“President Obama is stepping outside the normal, limited parameters of political calculus, which tends to operate on four-year-or-less timelines” and is “acting based on generational concerns,” said Franz Matzner, director of the NRDC’s Beyond Oil Initiative. “In the context of climate change, that means taking concrete steps now to trigger results 30 years from now.”
Advocates of the approach have scoured old documents to buttress their argument that Obama should act now, seizing his express authority under provision 12(a) of the Outer Continental Shelf Lands Act, which sets the framework for leasing U.S. coastal waters for oil, gas and other mineral development. There, a 24-word provision empowers the president to “from time to time, withdraw from disposition any of the unleased lands of the outer continental shelf.”
When lawmakers wrote the offshore law more than 50 years ago, they deliberately made the president’s power broad and open ended, without any limit on size or rationale.
While presidents have modified decisions from their predecessors to withdraw areas from drilling, they have never rescinded them altogether. And it’s not clear they would have the power to. A legal opinion from the U.S. attorney general in 1938 said similar designations “do not imply a power to undo.” And there have been no federal court rulings on the provision.
Activists say the action would help cement Obama’s legacy combating climate change and underscore the U.S. commitment to slash greenhouse gas emissions. It would also capitalize on the oil industry’s waning enthusiasm for the Arctic, as high development costs and persistently low crude prices spur Shell and other energy companies to forfeit drilling rights in the region.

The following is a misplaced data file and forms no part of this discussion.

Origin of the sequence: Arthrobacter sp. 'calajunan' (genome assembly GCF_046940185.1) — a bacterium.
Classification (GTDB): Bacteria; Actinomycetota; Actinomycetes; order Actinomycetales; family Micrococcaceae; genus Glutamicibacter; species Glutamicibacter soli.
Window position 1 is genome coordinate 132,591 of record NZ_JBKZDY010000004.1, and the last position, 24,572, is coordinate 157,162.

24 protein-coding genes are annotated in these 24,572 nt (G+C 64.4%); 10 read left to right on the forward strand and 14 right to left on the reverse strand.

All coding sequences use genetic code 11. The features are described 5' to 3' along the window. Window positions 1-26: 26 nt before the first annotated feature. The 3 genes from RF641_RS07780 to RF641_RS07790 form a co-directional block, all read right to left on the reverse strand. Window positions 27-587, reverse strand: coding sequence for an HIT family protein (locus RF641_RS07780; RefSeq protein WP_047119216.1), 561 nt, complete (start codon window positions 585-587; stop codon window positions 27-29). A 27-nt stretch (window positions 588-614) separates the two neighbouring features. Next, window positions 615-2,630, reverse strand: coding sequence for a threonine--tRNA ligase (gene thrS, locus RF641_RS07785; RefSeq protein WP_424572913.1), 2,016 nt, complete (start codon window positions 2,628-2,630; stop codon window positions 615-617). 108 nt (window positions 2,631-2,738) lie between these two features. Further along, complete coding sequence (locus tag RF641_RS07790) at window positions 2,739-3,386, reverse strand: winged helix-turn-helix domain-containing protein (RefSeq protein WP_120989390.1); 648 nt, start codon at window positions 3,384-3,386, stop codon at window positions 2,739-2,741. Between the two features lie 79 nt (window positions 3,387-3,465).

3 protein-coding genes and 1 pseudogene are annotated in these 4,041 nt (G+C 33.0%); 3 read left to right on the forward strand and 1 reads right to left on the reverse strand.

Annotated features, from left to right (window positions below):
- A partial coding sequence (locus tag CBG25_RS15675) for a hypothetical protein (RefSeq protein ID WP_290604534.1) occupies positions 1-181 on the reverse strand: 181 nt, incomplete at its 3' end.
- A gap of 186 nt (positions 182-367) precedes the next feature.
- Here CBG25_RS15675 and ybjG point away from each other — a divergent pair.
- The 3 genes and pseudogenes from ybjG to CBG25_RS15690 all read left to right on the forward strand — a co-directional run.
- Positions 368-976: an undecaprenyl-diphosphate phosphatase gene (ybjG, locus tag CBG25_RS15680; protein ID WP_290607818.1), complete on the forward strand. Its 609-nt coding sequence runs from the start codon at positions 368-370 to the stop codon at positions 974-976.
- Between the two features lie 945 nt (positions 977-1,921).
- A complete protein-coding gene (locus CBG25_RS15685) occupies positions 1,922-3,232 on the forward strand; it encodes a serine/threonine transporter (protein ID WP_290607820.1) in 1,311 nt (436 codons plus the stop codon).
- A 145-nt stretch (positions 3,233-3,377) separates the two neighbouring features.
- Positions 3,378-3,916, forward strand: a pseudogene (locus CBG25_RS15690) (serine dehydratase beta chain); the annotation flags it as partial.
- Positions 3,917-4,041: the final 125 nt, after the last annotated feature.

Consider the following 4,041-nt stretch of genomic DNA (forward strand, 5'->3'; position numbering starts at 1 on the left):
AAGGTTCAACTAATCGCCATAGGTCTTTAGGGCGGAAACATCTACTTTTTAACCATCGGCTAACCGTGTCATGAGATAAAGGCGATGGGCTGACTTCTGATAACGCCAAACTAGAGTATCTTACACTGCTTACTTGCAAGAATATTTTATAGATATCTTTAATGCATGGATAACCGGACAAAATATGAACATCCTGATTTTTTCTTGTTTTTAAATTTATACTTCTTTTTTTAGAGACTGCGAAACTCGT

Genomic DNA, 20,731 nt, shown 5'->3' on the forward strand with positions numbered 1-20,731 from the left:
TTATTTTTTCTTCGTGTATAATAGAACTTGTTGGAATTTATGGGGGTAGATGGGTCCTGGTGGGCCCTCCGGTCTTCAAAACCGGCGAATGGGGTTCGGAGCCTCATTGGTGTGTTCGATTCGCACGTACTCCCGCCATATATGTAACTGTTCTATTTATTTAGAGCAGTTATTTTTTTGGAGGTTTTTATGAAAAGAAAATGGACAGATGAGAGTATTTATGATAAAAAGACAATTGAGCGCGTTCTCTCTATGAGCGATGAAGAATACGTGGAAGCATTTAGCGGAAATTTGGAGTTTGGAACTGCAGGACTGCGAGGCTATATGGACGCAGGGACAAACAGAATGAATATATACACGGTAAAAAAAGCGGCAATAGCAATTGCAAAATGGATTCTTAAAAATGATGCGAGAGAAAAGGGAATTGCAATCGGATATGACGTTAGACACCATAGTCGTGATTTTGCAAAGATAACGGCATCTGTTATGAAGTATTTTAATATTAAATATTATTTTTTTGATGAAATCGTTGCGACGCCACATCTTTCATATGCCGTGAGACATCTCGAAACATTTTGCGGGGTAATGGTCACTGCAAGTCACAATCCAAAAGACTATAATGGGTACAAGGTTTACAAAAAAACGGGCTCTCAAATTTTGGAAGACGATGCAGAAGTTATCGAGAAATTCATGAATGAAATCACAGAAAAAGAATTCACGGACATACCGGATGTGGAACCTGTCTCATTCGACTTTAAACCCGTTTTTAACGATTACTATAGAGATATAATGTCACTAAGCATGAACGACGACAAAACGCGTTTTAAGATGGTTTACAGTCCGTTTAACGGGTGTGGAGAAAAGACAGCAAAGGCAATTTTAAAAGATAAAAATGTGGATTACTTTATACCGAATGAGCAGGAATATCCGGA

“There’s a lot of momentum here,” said Alex Taurel, deputy legislative director for the League of Conservation Voters. It would be a signal to the world that Obama is “hastening the clean energy transition that allows the world to win on climate change.”
Unlike other environmental steps Obama can take during his final days in office, this one wouldn’t depend on action by Congress or federal agencies that can spend years getting a single rule across the finish line.
Key Largo Reef
It would be a novel — some conservationists say radical — use of a tool that has mostly served to permanently protect discrete, ecologically sensitive areas.
President Dwight Eisenhower kicked that tradition off in 1960, when he issued a proclamation creating a “Key Largo Coral Reef Preserve” in cooperation with the state of Florida. That open-ended proclamation contained no termination date, and the area remains protected today.